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Lesson 7 - Readings for the Williams Family

The Williams Family

From The History of Deerfield, Vol. II, George Sheldon, 1895, pgs. 377 & 378

John, s. [son] of Samuel, b. [born] 1664; 'The Redeemed [rescued] Captive';... began preaching here June, 1686...soon became the guide, counselor and friend of all the people...He m. [married] July 21, 1687, Eunice,...she was k. [killed] the next day after the captivity, Mar. 1, 1704...
He m. [married] (2) [his second wife] Sept. 16, 1707, Abigail, wid. [widow] of Benj. [Benjamin] Bissell...she d. [died] June 21, 1754, a. [age] 81.

Ch. [children]: Eliezer, [born] July 16, 1688
Samuel, [born] Jan. 24, 1690; town clerk 1713; lieut. [lieutenant], cap. [captured] 1704 and redeemed [rescued]; in July, 1711, he 'having the French Tongue', was sent to escort a party of French prisoners by land to Can. [Canada]; d. [died] June 30, 1713
Esther, [born] Apr. 10, 1691; cap. [captured] 1704; red. [redeemed- rescued] and m. [married] June 21, 1715 Rev. [reverend- minister] Joseph Meacham of of Coventry, Ct.
Stephen, [born] May 14, 1693
Eliakim, [born] May 1, 1695, d. [died] Apr. 15, 1696
Eunice, [born] Sept. 17, 1696; cap. [captured] 1704; m. [married] in Can. [Canada] 1713, Amrusus, an Indian of Caghnawaga, and became herself an Indian in habit and feeling; nothing could induce [make] her to ret. [return] to a civilized life...she d. [died] abt. [about] 1786
John, [born] Jan. 19, 1698; k. [killed] 1704
Warham, [born] Sept. 16, 1699; cap. [captured] 1704 and returned
Jemima, [born] Sept. 3, 1701; d. [died] Sept. 11, 1701
Jerusha, [born] Sept. 3, 1701; d. [died] Sept. 16, 1701
Jerusha, [born] Jan. 15, 1704; k. [killed] by Indians Feb. 29, 1704
Abigail, [born] Sept. 27, 1708
John, [born] Nov. 23, 1709; d. [died] June 11, 1714
Eliakim, [born] Feb. 6, 1711
Elijah, [born] Nov. 13, 1712
Sarah, [born] Sept. 8, 1716; d. [died] Feb. 19, 1737

From New England Captives Carried to Canada Vol. I, Emma L. Coleman, 1925, pgs. 44 & 45

Rev. [Reverend] John Williams and His Family.
He, his wife Eunice (Mather), five children- Samuel, Esther, Stephen, Eunice and Warham- and the negro man Frank, were taken. Two little children and the negro woman were killed. Eliezer the eldest alone was spared; he, aged fifteen, was away at school. Mrs. Williams and Frank were killed on the journey.

From Family & Landscape, Amelia Miller & Susan McGowan, 1996, pgs. 38 & 39

Williams Family

"At a town meeting on January 5, 1687, it was voted to provide the Reverend [minister] John Williams with a house lot on 'meeting house hill' and to 'build him a House 42 feet long 20 wide with a lentoo [leanto] on the back side of the house & finish sd [said] House, To fence his Homelot & within 2 years after this agreement to build him a Barn.' The agreement was to 'encourage Mr. John Williams to Settle amongst them.'"

On February 29, 1704, in the French and Indian attack, the minister's house was targeted, and he and five of his children were taken captive to Canada. His wife, Eunice Mather Williams , was killed on the 'march to Canada', and two of their children were killed on the Williams doorstep. It was reported that the house, valued at L300 [300 pounds], was lost and that the barn was burnt, as well as everything in the house and barn.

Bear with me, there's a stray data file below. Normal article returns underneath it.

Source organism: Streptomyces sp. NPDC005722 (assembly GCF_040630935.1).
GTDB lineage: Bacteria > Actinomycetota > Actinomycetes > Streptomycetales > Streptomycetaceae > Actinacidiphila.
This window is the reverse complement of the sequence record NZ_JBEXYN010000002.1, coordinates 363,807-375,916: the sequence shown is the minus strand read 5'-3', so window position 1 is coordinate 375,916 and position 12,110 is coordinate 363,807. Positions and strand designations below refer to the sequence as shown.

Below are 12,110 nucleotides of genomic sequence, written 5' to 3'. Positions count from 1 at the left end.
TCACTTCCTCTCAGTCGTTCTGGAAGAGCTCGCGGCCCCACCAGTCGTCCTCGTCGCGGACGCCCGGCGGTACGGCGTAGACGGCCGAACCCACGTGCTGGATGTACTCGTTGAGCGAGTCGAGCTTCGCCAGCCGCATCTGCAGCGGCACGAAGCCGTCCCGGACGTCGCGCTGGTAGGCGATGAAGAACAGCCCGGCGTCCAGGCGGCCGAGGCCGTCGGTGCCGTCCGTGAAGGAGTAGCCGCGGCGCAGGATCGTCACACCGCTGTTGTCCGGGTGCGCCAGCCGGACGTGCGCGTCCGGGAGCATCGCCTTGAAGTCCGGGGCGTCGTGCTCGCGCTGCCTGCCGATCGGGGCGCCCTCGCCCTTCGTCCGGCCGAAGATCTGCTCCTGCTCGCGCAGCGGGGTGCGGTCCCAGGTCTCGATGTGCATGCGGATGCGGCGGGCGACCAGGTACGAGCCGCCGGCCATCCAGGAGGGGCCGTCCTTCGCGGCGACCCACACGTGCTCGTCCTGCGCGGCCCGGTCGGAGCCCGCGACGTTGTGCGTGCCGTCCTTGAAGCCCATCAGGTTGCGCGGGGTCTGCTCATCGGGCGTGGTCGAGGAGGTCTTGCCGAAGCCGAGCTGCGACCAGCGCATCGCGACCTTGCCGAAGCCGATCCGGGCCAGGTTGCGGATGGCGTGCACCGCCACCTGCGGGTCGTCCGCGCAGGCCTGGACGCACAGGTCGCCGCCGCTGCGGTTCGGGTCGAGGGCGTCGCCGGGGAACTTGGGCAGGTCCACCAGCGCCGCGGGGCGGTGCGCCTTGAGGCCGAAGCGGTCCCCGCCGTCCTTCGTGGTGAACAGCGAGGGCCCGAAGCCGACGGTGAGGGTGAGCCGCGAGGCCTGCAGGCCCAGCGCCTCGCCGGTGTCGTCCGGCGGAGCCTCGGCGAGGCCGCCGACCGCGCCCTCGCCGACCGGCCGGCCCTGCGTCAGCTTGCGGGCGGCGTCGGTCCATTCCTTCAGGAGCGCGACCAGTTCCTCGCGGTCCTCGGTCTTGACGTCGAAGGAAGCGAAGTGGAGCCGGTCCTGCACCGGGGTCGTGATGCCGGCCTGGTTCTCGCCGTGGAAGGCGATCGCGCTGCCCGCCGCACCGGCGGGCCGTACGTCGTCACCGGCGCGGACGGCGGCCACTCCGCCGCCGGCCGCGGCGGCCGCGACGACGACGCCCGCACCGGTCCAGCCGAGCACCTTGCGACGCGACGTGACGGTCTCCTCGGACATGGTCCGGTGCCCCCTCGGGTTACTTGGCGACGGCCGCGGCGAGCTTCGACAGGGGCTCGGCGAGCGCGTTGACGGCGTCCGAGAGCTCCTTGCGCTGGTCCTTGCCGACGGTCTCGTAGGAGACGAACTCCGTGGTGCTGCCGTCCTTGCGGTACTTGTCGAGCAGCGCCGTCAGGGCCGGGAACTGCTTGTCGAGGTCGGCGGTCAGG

The Reverend [minister] John Williams was ransomed [rescued] in 1706 by Ensign John Sheldon who had traveled to Canada...On December 6, the General Court voted him L40 [40 pounds] on the condition that he return to Deerfield within three weeks and remain for a year. At a town meeting in Deerfield on January 9, 1707, it was voted that 'the Town would build a house for Mr Jno [John] Williams in deerfield as big as Ens [ensign] Sheldons a back room as big as may be thought convenient'.

The minister, who did return to Deerfield, remarried in September 1707. His second wife was Abigail, widow of Benjamin Bissell of Hartford, Connecticut. Mr. Williams and his second wife had five children, one of whom died young. Mr. Williams died on June 12, 1729, just prior to [before] the completion of the town's fourth meeting house on the Common.

From The Redeemed Captive Returning to Zion, John Williams, 1706, pgs. 10 & 11

"On Tuesday, the 29th of February, 1703-4, not long before break of day, the enemy came in like a flood upon us; our watch being unfaithful...They came to my house in the beginning of the onset, and by their violent endeavors [attempts] to break open doors and windows, with axes and hatchets, awaked me out of sleep; on which I leaped out of bed, and, running towards the door, perceived [saw] the enemy making their entrance into the house. I called to awaken two soldiers in the chamber, and returning toward my bedside for my arms, the enemy immediately broke into the room, I judge to the number of twenty, with painted faces, and hideous acclamations [exclamations]. I reached up my hands to the bed-tester [bed curtains] for my pistol...Taking down my pistol, I cocked it, and put it to the breast of the first Indian that came up; but my pistol missing fire, I was seized by three Indians, who disarmed me, and bound me naked, as I was in my shirt, and so I stood for near the space of an hour. Binding me, they told me they would carry me to Quebeck."

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